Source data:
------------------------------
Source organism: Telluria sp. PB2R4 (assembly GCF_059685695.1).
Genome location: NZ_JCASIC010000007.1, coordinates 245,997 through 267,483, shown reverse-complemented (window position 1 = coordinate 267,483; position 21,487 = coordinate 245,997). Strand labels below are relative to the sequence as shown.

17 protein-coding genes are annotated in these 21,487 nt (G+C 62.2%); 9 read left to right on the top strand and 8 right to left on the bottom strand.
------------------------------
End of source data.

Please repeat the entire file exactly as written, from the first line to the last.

Source organism: Telluria sp. PB2R4 (assembly GCF_059685695.1).
Genome location: NZ_JCASIC010000007.1, coordinates 245,997 through 267,483, shown reverse-complemented (window position 1 = coordinate 267,483; position 21,487 = coordinate 245,997). Strand labels below are relative to the sequence as shown.

17 protein-coding genes are annotated in these 21,487 nt (G+C 62.2%); 9 read left to right on the top strand and 8 right to left on the bottom strand.